Album review


Deerhunter’s fourth studio album has been met with the kind of universal critical acclaim that most indie bands can only dream of, or worry is the result of an oft-referenced science fiction technique that is probably copyrighted so we won’t mention. A technique which rhymes with ‘reception’.

And the dreaminess of the reviews crosses over into the material itself, for Halcyon Digest is a psychedelic, reverb-laden set of songs dealing with everything from religion to Russian prostitutes. In terms of subject matter, production, and musical style, it’s broad and ambitious. This is an album with a real otherworldly atmosphere, and an almost hypnotic quality at times.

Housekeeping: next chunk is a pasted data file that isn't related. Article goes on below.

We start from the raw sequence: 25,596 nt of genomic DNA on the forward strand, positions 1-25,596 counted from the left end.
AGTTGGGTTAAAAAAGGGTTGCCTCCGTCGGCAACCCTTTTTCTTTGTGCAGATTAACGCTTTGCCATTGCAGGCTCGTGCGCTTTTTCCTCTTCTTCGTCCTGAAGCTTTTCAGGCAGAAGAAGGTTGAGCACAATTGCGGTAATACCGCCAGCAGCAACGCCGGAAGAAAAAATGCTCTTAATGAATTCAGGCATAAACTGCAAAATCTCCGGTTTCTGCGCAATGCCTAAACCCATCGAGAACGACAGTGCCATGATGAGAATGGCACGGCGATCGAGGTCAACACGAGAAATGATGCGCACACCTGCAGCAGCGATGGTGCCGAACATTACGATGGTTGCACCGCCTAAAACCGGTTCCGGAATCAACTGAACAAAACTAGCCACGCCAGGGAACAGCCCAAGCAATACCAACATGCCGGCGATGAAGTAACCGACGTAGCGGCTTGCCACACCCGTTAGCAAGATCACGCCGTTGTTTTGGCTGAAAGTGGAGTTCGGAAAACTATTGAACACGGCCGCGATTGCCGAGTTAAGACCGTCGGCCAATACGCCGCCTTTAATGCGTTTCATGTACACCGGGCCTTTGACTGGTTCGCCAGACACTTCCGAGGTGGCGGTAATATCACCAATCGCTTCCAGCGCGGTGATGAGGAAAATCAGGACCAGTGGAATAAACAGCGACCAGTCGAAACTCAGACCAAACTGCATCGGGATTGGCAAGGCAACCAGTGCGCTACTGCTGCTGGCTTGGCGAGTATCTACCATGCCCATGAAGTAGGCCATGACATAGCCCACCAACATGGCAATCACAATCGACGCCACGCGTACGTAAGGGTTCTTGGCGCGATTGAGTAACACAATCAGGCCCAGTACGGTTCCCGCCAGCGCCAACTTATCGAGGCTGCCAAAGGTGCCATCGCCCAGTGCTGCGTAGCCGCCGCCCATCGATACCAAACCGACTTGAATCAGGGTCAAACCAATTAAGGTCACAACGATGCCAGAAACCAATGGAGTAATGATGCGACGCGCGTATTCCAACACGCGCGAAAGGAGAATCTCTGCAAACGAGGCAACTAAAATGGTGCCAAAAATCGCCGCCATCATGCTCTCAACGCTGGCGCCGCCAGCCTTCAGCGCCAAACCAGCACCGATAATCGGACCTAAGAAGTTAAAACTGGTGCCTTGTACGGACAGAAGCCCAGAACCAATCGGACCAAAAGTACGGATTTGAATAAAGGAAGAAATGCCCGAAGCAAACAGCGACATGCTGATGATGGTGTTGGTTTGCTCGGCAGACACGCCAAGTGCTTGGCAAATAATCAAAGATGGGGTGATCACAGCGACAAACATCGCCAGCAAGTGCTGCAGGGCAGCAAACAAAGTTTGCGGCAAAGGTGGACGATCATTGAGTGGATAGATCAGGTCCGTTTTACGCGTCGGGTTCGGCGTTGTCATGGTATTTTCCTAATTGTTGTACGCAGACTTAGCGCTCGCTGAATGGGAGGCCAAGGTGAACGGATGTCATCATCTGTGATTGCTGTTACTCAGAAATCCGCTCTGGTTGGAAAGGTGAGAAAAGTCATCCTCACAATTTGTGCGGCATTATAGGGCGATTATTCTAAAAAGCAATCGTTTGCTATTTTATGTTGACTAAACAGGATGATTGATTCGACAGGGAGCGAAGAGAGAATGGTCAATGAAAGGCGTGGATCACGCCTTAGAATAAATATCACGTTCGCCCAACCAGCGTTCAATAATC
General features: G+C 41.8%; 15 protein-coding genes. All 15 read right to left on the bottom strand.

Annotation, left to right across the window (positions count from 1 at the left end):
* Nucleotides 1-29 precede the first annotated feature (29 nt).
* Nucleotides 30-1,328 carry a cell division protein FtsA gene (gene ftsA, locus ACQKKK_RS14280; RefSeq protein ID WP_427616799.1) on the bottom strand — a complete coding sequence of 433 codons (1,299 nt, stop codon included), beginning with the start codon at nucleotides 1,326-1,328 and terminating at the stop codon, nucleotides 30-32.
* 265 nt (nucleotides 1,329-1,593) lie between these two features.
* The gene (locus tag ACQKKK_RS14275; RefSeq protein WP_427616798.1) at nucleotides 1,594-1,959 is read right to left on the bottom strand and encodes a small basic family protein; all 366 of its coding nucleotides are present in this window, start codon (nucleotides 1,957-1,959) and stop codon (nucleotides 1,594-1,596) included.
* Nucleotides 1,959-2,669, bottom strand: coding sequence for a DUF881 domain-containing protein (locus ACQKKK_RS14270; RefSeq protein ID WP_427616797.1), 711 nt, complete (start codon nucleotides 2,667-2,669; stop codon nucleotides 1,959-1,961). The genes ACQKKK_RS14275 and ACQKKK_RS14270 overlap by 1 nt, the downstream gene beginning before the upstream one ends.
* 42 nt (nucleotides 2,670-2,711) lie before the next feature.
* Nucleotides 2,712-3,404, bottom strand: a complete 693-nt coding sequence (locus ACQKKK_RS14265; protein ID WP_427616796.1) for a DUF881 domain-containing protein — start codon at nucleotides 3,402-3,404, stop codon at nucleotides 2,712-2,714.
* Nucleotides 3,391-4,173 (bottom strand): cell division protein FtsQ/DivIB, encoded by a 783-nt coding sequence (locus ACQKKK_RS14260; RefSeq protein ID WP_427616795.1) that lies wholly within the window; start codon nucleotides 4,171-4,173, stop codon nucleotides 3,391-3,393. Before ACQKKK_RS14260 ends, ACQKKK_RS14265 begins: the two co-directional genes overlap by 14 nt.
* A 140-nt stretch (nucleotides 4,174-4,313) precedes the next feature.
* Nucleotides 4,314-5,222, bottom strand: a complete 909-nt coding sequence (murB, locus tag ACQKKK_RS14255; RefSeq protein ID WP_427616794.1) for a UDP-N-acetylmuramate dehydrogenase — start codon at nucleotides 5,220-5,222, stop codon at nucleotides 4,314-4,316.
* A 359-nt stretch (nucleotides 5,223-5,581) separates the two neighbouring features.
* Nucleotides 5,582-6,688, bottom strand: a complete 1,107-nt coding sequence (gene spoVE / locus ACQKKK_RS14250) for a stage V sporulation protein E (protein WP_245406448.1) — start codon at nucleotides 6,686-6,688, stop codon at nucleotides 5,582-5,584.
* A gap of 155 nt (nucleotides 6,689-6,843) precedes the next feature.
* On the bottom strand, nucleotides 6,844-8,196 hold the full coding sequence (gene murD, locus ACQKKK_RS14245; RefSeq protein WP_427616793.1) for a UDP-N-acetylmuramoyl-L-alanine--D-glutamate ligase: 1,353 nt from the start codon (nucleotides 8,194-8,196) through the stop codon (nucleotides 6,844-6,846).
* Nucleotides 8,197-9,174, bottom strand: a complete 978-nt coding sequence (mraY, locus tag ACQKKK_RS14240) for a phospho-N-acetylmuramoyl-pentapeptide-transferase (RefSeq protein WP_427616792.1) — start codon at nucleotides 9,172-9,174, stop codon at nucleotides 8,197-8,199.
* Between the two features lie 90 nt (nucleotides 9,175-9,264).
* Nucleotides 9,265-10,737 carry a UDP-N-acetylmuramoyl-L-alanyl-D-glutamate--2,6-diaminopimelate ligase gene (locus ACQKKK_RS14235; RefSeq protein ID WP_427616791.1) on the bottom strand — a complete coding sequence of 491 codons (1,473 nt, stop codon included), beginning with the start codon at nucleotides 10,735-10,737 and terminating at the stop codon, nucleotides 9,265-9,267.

This, however, is the problem. Long periods of this album are hook-free zones, packed with plodding beats, droning guitars, and a strange sense of lethargy, and precious little else. Like a dream filled with half-remembered friends where precious little happens, this is a woozy kind indie that you can’t even remember five minutes later, let alone hum or mumble under your breath later in the day. To be honest, it’s all a bit boring.

When things come together, the results are impressive. Tracks such as ‘Desire Lines’ and Jay Reatard tribute ‘He Would Have Laughed’ take the layered and dense sound of the rest of the album and throw in some concessions to populism, like catchy riffs and a reasonable tempo. Yet for the most part this is a solid but unspectacular album that, much like a dream, leaves you struggling to remember the detail once it’s over.